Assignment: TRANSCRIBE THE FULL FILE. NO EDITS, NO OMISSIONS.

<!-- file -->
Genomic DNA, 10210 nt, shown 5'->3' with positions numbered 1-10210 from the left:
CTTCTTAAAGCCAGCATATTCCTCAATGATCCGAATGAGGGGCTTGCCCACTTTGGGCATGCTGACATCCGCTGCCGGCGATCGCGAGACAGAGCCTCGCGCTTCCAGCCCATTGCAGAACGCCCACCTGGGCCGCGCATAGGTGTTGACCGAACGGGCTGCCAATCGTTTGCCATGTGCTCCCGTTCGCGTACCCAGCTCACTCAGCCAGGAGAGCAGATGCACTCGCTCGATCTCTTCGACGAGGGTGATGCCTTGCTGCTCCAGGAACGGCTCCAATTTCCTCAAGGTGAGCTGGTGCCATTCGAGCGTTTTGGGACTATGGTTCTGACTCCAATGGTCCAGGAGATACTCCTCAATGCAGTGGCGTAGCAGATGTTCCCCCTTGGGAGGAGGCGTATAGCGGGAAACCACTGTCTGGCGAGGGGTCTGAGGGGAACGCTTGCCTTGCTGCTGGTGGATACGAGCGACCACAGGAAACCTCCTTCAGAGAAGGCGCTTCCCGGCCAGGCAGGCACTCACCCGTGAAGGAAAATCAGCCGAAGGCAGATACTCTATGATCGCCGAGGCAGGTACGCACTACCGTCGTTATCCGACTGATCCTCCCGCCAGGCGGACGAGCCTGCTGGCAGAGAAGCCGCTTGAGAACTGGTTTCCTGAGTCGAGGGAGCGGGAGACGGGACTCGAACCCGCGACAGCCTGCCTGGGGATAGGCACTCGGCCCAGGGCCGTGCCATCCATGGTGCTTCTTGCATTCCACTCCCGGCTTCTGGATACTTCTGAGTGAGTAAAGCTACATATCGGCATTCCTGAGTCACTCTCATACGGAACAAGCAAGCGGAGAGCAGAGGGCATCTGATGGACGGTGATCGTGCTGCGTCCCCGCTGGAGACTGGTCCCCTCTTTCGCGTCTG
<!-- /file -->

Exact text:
Genomic DNA, 10210 nt, shown 5'->3' with positions numbered 1-10210 from the left:
CTTCTTAAAGCCAGCATATTCCTCAATGATCCGAATGAGGGGCTTGCCCACTTTGGGCATGCTGACATCCGCTGCCGGCGATCGCGAGACAGAGCCTCGCGCTTCCAGCCCATTGCAGAACGCCCACCTGGGCCGCGCATAGGTGTTGACCGAACGGGCTGCCAATCGTTTGCCATGTGCTCCCGTTCGCGTACCCAGCTCACTCAGCCAGGAGAGCAGATGCACTCGCTCGATCTCTTCGACGAGGGTGATGCCTTGCTGCTCCAGGAACGGCTCCAATTTCCTCAAGGTGAGCTGGTGCCATTCGAGCGTTTTGGGACTATGGTTCTGACTCCAATGGTCCAGGAGATACTCCTCAATGCAGTGGCGTAGCAGATGTTCCCCCTTGGGAGGAGGCGTATAGCGGGAAACCACTGTCTGGCGAGGGGTCTGAGGGGAACGCTTGCCTTGCTGCTGGTGGATACGAGCGACCACAGGAAACCTCCTTCAGAGAAGGCGCTTCCCGGCCAGGCAGGCACTCACCCGTGAAGGAAAATCAGCCGAAGGCAGATACTCTATGATCGCCGAGGCAGGTACGCACTACCGTCGTTATCCGACTGATCCTCCCGCCAGGCGGACGAGCCTGCTGGCAGAGAAGCCGCTTGAGAACTGGTTTCCTGAGTCGAGGGAGCGGGAGACGGGACTCGAACCCGCGACAGCCTGCCTGGGGATAGGCACTCGGCCCAGGGCCGTGCCATCCATGGTGCTTCTTGCATTCCACTCCCGGCTTCTGGATACTTCTGAGTGAGTAAAGCTACATATCGGCATTCCTGAGTCACTCTCATACGGAACAAGCAAGCGGAGAGCAGAGGGCATCTGATGGACGGTGATCGTGCTGCGTCCCCGCTGGAGACTGGTCCCCTCTTTCGCGTCTG